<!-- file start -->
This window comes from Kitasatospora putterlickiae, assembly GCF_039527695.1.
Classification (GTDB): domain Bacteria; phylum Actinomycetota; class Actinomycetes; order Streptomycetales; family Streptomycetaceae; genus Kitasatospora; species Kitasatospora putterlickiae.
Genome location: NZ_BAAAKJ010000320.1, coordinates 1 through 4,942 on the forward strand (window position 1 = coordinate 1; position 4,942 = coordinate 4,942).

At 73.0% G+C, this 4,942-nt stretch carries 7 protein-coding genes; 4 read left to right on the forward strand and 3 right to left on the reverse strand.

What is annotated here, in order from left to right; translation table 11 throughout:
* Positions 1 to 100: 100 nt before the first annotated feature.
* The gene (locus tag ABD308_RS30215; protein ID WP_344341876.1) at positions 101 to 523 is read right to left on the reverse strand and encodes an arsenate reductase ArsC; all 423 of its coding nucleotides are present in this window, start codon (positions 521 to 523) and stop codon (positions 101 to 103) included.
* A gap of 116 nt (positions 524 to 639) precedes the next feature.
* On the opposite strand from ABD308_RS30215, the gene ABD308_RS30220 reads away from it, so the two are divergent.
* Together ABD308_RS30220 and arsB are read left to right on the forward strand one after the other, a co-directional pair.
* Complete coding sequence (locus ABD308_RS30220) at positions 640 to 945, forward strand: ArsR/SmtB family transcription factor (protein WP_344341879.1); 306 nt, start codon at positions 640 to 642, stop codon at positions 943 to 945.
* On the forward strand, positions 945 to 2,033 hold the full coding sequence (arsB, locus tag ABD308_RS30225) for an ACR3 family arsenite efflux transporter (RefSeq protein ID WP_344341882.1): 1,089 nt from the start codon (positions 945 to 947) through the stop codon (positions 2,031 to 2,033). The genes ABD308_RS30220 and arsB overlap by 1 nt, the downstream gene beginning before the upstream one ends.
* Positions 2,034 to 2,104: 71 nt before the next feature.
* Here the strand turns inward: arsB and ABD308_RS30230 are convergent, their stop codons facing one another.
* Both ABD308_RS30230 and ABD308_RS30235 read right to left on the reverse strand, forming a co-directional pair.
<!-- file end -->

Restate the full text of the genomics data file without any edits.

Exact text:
This window comes from Kitasatospora putterlickiae, assembly GCF_039527695.1.
Classification (GTDB): domain Bacteria; phylum Actinomycetota; class Actinomycetes; order Streptomycetales; family Streptomycetaceae; genus Kitasatospora; species Kitasatospora putterlickiae.
Genome location: NZ_BAAAKJ010000320.1, coordinates 1 through 4,942 on the forward strand (window position 1 = coordinate 1; position 4,942 = coordinate 4,942).

At 73.0% G+C, this 4,942-nt stretch carries 7 protein-coding genes; 4 read left to right on the forward strand and 3 right to left on the reverse strand.

What is annotated here, in order from left to right; translation table 11 throughout:
* Positions 1 to 100: 100 nt before the first annotated feature.
* The gene (locus tag ABD308_RS30215; protein ID WP_344341876.1) at positions 101 to 523 is read right to left on the reverse strand and encodes an arsenate reductase ArsC; all 423 of its coding nucleotides are present in this window, start codon (positions 521 to 523) and stop codon (positions 101 to 103) included.
* A gap of 116 nt (positions 524 to 639) precedes the next feature.
* On the opposite strand from ABD308_RS30215, the gene ABD308_RS30220 reads away from it, so the two are divergent.
* Together ABD308_RS30220 and arsB are read left to right on the forward strand one after the other, a co-directional pair.
* Complete coding sequence (locus ABD308_RS30220) at positions 640 to 945, forward strand: ArsR/SmtB family transcription factor (protein WP_344341879.1); 306 nt, start codon at positions 640 to 642, stop codon at positions 943 to 945.
* On the forward strand, positions 945 to 2,033 hold the full coding sequence (arsB, locus tag ABD308_RS30225) for an ACR3 family arsenite efflux transporter (RefSeq protein ID WP_344341882.1): 1,089 nt from the start codon (positions 945 to 947) through the stop codon (positions 2,031 to 2,033). The genes ABD308_RS30220 and arsB overlap by 1 nt, the downstream gene beginning before the upstream one ends.
* Positions 2,034 to 2,104: 71 nt before the next feature.
* Here the strand turns inward: arsB and ABD308_RS30230 are convergent, their stop codons facing one another.
* Both ABD308_RS30230 and ABD308_RS30235 read right to left on the reverse strand, forming a co-directional pair.